The MSC Label Supports Sustainable Management
There’s a very good article by Erik Stokstad at Science magazine covering the recently released independent analysis of the impacts of the Marine Stewardship Council eco-label.
The study, Researching the Environmental Impacts of the MSC Certification Programme, is the first to attempt to understand fishery performance through the whole flow of the MSC assessment process. It looked at eight outcome performance indicators: stock status, population reference points, stock recovery, retained species, bycatch species, endangered, threatened and protected (ETP) species, habitats, and ecosystems.
Here are the main findings of the report, as Stokstad writes:
The actual gains [to MSC certification] were more common in protecting fish populations; there was less “on the water” progress in improving the larger ecosystem. And the labeling system seems geared more for industrial operations than smaller fisheries.
As I’ve written in the past, there are some clear concerns about the MSC label, so the finding that there is a statistically significant correlation between certification and population health is hugely important news. And I agree with a further conclusion that we have to wait longer to really know the ecosystem wide impacts.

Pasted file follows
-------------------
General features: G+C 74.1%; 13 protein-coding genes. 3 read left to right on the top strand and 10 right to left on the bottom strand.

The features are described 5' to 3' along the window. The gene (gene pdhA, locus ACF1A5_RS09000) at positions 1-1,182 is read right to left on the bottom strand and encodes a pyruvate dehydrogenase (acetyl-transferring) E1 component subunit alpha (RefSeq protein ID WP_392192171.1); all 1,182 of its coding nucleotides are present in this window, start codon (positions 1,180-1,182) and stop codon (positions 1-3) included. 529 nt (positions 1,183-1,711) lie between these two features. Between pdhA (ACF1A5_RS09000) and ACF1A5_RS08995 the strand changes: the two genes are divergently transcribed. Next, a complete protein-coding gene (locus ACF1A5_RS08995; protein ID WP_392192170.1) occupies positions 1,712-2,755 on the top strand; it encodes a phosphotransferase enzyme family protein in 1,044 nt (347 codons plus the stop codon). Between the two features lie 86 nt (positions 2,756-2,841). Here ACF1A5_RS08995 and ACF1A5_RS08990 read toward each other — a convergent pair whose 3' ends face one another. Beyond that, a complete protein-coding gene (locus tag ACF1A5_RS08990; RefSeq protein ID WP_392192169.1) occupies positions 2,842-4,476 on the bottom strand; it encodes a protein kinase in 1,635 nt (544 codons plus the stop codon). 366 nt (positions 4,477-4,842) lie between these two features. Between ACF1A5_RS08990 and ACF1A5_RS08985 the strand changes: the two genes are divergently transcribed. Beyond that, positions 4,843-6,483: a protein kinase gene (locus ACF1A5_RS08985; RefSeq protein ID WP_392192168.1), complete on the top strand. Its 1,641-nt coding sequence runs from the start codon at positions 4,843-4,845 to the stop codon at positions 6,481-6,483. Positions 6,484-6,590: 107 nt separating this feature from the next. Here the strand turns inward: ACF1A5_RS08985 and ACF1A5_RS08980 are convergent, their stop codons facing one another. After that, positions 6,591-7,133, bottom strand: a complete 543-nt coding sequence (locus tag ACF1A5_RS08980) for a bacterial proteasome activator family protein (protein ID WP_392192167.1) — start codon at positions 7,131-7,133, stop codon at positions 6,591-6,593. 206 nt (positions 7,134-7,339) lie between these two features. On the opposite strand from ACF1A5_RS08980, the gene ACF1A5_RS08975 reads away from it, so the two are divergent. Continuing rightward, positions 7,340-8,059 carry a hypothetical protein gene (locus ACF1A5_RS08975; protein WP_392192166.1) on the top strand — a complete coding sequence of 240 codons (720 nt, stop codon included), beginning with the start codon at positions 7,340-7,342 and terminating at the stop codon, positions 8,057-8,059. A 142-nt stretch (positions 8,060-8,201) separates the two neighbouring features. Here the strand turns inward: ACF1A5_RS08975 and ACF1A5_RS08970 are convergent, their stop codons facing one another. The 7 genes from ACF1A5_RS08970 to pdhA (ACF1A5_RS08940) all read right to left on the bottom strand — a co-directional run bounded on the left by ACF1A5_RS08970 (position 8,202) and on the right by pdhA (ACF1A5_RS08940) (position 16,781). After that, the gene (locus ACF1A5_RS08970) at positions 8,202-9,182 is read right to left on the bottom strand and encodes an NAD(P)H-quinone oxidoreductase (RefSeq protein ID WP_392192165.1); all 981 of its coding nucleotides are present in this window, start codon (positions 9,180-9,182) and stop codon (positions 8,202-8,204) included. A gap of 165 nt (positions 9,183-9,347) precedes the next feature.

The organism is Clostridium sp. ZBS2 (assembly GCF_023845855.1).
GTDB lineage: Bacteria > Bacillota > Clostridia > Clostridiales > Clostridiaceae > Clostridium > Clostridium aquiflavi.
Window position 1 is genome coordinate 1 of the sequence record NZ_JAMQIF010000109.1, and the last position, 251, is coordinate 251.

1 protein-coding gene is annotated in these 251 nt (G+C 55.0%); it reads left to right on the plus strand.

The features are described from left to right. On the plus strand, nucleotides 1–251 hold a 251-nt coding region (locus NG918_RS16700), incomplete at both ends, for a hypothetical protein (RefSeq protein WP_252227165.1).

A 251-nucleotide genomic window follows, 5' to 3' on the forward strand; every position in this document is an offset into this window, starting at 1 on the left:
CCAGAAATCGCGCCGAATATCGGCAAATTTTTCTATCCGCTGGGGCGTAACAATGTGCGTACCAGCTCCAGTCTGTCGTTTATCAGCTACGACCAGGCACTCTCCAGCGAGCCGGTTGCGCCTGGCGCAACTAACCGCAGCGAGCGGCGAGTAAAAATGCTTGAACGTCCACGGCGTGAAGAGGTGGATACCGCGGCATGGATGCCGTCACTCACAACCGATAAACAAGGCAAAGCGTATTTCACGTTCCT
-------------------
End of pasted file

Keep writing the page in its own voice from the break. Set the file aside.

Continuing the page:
That said, it is important to remember that the analysis is based on a pretty small sample. At the time of the assessment, there were 72 MSC-certified fisheries, but only 34 of them met the criteria of having undergone two or more surveillance audits since certification. Only 25 of these fisheries were used in the ‘post-certification’ sample and only 12 of these overlap with the ‘pre-certification’ sample (N=21). (An interesting characteristic to also consider is that the samples are composed of developed-country fisheries.)
Further, it is worth recognizing that the ‘independent’ analysis was conducted by MRAG, Poseidon, and Meridian Prime, all consultancies that have a financial interest in showing that the MSC works. All three are either past or present contractors. I see no reason to question the analysis, but this makes me nervous when there is room for interpretation of the study variables and causality. I think the MSC will have to do a better job at hiring truly independent reviewers in the future.
Ultimately, this is a great contribution and I think the start of a more constructive discussion of the merits of the MSC label.